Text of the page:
July 8, 2014 Severe Weather


Storm Summary

A significant outbreak of severe weather occurred across western and central New York on Tuesday July 8th, 2014. The region was square within the warm sector of a surface low pressure system shifting north of the Lower Great Lakes where warm and humid air created a very unstable environment as an upper level trough of cold air moved overhead. Large scale lift provided by a shortwave trough embedded within a 60-80 knot jet stream aloft and a surface cold front to the west helped severe thunderstorms to develop across Ohio and Pennsylvania near midday. These storms moved across western then central New York state through the afternoon and evening where strong wind shear and the presence of a Mesoscale Convective Vortex (MCV) helped the storms produce long swaths of damaging winds from the western Southern Tier to just south of Rochester then southeast and east of Lake Ontario. Over 70 severe weather reports were received for downed trees and power lines as well as significant property damage. A single short lived but damaging tornado was also surveyed across Lewis county, NY. (See Storm Reports section below for more detailed reports of storm damage.)

WPC surface analysis from 2PM EDT. Low pressure is centered near Georgian Bay with a cold front across northwest Ohio and warm front well north of Lake Ontario. This places NY in the warm sector of the Low pressure system which is a favorable environment for severe weather development.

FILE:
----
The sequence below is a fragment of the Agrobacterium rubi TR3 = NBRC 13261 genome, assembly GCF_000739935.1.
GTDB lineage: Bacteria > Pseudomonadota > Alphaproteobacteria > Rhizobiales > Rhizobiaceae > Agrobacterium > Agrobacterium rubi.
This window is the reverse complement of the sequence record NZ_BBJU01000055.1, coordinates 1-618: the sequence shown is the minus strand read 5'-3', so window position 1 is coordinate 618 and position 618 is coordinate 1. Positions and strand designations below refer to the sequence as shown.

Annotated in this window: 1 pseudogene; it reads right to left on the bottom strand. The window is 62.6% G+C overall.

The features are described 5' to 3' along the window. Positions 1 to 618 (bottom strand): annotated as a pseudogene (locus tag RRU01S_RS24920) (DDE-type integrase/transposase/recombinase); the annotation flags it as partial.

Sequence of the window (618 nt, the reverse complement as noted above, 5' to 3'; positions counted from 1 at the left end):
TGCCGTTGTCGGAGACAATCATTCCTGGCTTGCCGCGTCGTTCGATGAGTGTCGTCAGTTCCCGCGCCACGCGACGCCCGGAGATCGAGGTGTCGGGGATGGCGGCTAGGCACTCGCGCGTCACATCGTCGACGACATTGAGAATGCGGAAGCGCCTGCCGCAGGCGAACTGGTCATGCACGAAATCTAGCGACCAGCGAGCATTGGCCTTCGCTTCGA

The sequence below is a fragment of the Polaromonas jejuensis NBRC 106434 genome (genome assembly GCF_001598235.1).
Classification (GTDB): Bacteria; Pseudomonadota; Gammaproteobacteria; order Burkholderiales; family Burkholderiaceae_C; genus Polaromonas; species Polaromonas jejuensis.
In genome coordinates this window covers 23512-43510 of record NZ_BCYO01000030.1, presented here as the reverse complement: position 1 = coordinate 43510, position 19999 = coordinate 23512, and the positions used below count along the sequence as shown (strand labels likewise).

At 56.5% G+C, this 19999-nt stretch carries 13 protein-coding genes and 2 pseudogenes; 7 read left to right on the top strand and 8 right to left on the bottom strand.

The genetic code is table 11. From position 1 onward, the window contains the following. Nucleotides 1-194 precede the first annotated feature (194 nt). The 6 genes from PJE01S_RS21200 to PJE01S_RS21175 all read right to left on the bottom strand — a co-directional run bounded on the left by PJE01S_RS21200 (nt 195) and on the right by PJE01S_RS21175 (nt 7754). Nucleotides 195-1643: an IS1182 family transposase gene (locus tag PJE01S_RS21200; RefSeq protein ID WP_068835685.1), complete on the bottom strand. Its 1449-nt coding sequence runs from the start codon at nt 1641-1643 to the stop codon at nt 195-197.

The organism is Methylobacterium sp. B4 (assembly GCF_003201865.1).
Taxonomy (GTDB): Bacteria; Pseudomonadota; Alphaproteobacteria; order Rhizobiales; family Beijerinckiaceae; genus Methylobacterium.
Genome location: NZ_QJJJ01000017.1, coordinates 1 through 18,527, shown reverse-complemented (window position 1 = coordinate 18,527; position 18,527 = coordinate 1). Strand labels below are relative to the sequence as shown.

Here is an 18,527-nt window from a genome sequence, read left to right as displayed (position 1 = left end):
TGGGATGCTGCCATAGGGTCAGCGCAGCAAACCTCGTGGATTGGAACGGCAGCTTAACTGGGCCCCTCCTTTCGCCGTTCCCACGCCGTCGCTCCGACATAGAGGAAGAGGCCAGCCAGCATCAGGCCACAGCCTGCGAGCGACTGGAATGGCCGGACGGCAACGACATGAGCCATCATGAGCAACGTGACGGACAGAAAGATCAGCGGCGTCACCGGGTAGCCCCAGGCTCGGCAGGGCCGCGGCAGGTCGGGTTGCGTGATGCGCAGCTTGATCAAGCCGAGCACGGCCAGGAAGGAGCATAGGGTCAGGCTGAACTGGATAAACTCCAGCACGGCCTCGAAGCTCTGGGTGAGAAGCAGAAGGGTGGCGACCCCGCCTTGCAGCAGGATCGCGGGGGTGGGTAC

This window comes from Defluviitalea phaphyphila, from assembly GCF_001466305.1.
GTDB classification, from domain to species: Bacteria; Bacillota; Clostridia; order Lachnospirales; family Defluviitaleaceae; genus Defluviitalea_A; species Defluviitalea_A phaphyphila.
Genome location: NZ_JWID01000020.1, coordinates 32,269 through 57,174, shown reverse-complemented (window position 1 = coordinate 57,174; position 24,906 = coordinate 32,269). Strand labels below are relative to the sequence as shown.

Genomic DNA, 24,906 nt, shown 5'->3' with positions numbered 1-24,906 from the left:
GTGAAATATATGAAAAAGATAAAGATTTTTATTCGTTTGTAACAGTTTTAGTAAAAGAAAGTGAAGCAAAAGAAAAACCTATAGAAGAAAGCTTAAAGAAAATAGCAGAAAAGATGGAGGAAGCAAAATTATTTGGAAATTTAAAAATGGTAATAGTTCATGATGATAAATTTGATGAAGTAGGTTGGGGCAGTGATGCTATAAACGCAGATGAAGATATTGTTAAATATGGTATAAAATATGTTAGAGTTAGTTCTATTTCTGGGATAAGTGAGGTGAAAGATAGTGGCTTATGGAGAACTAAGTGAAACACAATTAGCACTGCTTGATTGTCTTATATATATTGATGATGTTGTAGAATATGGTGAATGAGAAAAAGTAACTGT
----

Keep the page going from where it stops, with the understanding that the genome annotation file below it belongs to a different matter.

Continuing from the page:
Water vapor satellite imagery from 140PM EDT with 500 millibar height contours. A strong embedded shortwave trough annotated by the dashed red line was shifting east across Ohio. This feature was the large scale trigger for storms forming over eastern OH (yellow circle) which would eventually move across NY.
SPC Mesoscale Analysis from 4PM EDT showing contoured Most Unstable CAPE and a very impressive 50-70 knots of Effective Bulk Shear. CAPE is a measure of instability where values of 1000 - 2000 J/kg are sufficient for strong to severe storms while the Effective Bulk Shear is a measure of winds throughout the bottom half of a storm environment. Only 25-40 knots are needed for Supercells.


Mesoscale Discussion issued by the Storm Prediction Center at 1129AM EDT. Contours of Mixed Layer CAPE, 0-6 Km Wind Shear and 500 millibar temperatures displayed. This product highlighted a 80% probability of issuance of a Severe Thunderstorm Watch as ingredients for severe storms including moisture, lift, instability and wind shear were coming together over Ohio, Pennsylvania and New York. SPC convective outlook from 1230PM EDT. An earlier Slight Risk across upstate NY was upgraded with a portion of western and central New York included in a Moderate Risk for severe weather while the rest of Upstate NY remained in a Slight Risk for severe weather including risks for damaging winds, large hail and isolated tornadoes.
Severe Thunderstorm Watch issued by the Storm Prediction Center at 105PM EDT with primary threats being widespread damaging winds, isolated large hail and a tornado or two.


Radar Reflectivity Loop